Trump, Pence to visit flooded Louisiana to survey damage after deadly floods

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Donald Trump And Mike Pence Visit Flood-Ravaged Louisiana



Aug 19 (Reuters) - U.S. Republican presidential candidate Donald Trump and his running mate planned to visit Baton Rouge on Friday to survey the damage after recent deadly floods in Louisiana, sources with knowledge of the trip said, despite calls from the state's governor advising against any touring of the area.

Louisiana Governor John Bel Edwards' office said Trump had not called to discuss plans to visit, but that the New York businessman was welcome to volunteer or make a sizable donation towards helping victims.

SEE ALSO: Louisiana flooding is worst natural disaster since Hurricane Sandy, Red Cross says
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"We welcome him to (Louisiana), but not for a photo op," the statement said. "Instead we hope he'll consider volunteering or making a sizable donation to the LA Flood Relief Fund to help the victims of this storm."

Some 40,000 homes were damaged and least 13 people died after a deluge of more than 2-1/2 feet (0.76 meters) in what has been described as the worst U.S. storm since Superstorm Sandy in 2012.

See photos of the destruction:
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24 PHOTOS
Devastating scenes from Louisiana of flooding
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Devastating scenes from Louisiana of flooding
Army National Guard vehicles travel through floodwaters, Sunday, Aug. 14, 2016, on LA-442, west of Tickfaw, La., as rescue operations continue after heavy rains inundated the region. (AP Photo/Max Becherer)
In this aerial photo a boat motors between flooded homes after heavy rains inundating the region Saturday, Aug. 13, 2016, in Hammond, La. Louisiana Gov. John Bel Edwards says more than 1,000 people in south Louisiana have been rescued from homes, vehicles and even clinging to trees as a slow-moving storm hammers the state with flooding. (AP Photo/Max Becherer)
Danielle Blount kisses her 3-month-old baby Ember as she feeds her while they wait to be evacuated by members of the Louisiana Army National Guard near Walker, La., after heavy rains inundating the region, Sunday, Aug. 14, 2016. (AP Photo/Max Becherer)
Motorists on Highway 190 drive through deep water through Holden, La., after heavy rains inundated the region, Sunday, Aug. 14, 2016. Louisiana Gov. John Bel Edwards said Sunday that at least 7,000 people have been rescued so far. (AP Photo/Max Becherer)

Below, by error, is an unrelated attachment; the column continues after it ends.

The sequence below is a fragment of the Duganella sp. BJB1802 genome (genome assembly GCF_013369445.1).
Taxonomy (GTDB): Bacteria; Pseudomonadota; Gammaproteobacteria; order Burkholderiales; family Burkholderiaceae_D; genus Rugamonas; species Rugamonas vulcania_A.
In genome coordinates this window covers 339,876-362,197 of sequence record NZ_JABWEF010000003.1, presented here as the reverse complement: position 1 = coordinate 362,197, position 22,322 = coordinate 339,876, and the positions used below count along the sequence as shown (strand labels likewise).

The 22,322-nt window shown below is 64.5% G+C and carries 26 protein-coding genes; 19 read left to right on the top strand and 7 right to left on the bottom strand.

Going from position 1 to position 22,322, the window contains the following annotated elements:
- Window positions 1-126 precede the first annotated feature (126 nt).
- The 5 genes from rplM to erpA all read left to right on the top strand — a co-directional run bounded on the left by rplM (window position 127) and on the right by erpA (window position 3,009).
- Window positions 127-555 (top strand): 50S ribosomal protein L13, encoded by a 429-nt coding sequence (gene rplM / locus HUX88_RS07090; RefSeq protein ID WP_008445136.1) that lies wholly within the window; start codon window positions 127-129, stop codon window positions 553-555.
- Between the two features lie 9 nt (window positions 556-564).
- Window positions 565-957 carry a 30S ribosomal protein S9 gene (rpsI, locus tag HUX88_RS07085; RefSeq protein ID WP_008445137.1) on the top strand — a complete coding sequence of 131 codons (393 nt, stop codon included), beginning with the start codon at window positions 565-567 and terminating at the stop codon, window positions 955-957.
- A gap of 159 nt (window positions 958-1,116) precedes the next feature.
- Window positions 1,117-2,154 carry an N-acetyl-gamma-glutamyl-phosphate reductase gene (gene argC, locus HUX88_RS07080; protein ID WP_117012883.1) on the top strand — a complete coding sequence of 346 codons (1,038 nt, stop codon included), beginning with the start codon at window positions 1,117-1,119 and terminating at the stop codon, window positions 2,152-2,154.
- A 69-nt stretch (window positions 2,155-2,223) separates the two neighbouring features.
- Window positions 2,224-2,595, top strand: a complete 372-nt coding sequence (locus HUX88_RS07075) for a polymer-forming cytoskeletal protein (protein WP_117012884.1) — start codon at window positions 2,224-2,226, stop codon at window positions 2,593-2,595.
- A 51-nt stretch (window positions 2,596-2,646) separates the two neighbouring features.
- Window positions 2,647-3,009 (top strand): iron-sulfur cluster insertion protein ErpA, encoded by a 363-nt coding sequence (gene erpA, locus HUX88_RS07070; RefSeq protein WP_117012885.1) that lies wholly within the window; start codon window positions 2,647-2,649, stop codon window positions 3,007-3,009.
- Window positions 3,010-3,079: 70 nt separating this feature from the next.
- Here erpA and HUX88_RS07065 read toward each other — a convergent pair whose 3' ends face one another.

An abandoned vehicle is surrounded by water on Highway 190 near Holden, La., after heavy rains inundated the region, Sunday, Aug. 14, 2016. Louisiana Gov. John Bel Edwards said Sunday that at least 7,000 people have been rescued so far. (AP Photo/Max Becherer)
In this aerial photo over Amite, La., flooded homes are seen from heavy rains inundating the region, Saturday, Aug. 13, 2016. (AP Photo/Max Becherer)
In this aerial photo over Amite, La., flooded homes are seen from heavy rains inundating the region, Saturday, Aug. 13, 2016. (AP Photo/Max Becherer)
People arrive an area, to be evacuated by members of the Louisiana Army National Guard near Walker, La., after heavy rains inundated the region, Sunday, Aug. 14, 2016. (AP Photo/Max Becherer)
In this aerial photo over Amite, La., flooded homes are seen from heavy rains inundating the region, Saturday, Aug. 13, 2016. (AP Photo/Max Becherer)
In this aerial photo over Hammond, La., flooded homes are seen off of LA-1064 after heavy rains inundated the region, Saturday, Aug. 13, 2016. (AP Photo/Max Becherer)
In this aerial photo over Hammond, La., cattle can bee seen huddled together in flood water after heavy rains inundated the region, Saturday, Aug. 13, 2016. (AP Photo/Max Becherer)
Jeff Robinson lowers a ladder from a Louisiana National Guard truck as his wife wades through flood waters from the Natalbany River near their home in Baptist, La., Saturday, Aug. 13, 2016. Robinson was seeking a boat ride from state wildlife agents to pick up his wife and children when the National Guard truck arrived. A slow-moving storm that has dumped almost a foot of rain in Louisiana parishes south and west and Mississippi counties north of the Mississippi-Louisiana state line, are in for more rain. National Guard soldiers and other officials in boats and helicopters plucked more than 1,000 people from their homes and cars as "unprecedented, historic" flooding swamped Louisiana, the governor said Saturday. (AP Photo/Rogelio V. Solis)